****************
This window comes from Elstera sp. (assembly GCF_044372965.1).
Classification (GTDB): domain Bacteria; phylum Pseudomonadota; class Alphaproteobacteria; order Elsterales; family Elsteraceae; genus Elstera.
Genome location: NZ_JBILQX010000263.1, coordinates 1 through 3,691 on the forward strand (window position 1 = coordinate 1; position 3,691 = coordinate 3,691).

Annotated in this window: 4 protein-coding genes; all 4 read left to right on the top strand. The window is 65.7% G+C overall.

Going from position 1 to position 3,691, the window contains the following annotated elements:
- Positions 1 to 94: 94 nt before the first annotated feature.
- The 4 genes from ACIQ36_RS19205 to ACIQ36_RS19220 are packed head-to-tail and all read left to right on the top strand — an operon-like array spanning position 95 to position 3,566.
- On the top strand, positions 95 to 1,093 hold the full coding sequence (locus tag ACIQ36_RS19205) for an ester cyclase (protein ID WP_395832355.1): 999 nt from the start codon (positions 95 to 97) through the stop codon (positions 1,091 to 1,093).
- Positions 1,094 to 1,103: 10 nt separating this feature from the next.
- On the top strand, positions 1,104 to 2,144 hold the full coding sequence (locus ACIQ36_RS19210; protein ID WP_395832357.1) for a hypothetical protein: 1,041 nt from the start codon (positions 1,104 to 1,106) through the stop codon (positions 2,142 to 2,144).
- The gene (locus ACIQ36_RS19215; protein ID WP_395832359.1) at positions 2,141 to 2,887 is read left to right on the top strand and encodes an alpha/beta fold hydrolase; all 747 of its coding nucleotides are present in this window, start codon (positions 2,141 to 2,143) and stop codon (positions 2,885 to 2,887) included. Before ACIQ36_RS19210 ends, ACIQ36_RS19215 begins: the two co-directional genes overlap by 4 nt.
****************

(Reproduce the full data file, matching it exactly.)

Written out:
This window comes from Elstera sp. (assembly GCF_044372965.1).
Classification (GTDB): domain Bacteria; phylum Pseudomonadota; class Alphaproteobacteria; order Elsterales; family Elsteraceae; genus Elstera.
Genome location: NZ_JBILQX010000263.1, coordinates 1 through 3,691 on the forward strand (window position 1 = coordinate 1; position 3,691 = coordinate 3,691).

Annotated in this window: 4 protein-coding genes; all 4 read left to right on the top strand. The window is 65.7% G+C overall.

Going from position 1 to position 3,691, the window contains the following annotated elements:
- Positions 1 to 94: 94 nt before the first annotated feature.
- The 4 genes from ACIQ36_RS19205 to ACIQ36_RS19220 are packed head-to-tail and all read left to right on the top strand — an operon-like array spanning position 95 to position 3,566.
- On the top strand, positions 95 to 1,093 hold the full coding sequence (locus tag ACIQ36_RS19205) for an ester cyclase (protein ID WP_395832355.1): 999 nt from the start codon (positions 95 to 97) through the stop codon (positions 1,091 to 1,093).
- Positions 1,094 to 1,103: 10 nt separating this feature from the next.
- On the top strand, positions 1,104 to 2,144 hold the full coding sequence (locus ACIQ36_RS19210; protein ID WP_395832357.1) for a hypothetical protein: 1,041 nt from the start codon (positions 1,104 to 1,106) through the stop codon (positions 2,142 to 2,144).
- The gene (locus ACIQ36_RS19215; protein ID WP_395832359.1) at positions 2,141 to 2,887 is read left to right on the top strand and encodes an alpha/beta fold hydrolase; all 747 of its coding nucleotides are present in this window, start codon (positions 2,141 to 2,143) and stop codon (positions 2,885 to 2,887) included. Before ACIQ36_RS19210 ends, ACIQ36_RS19215 begins: the two co-directional genes overlap by 4 nt.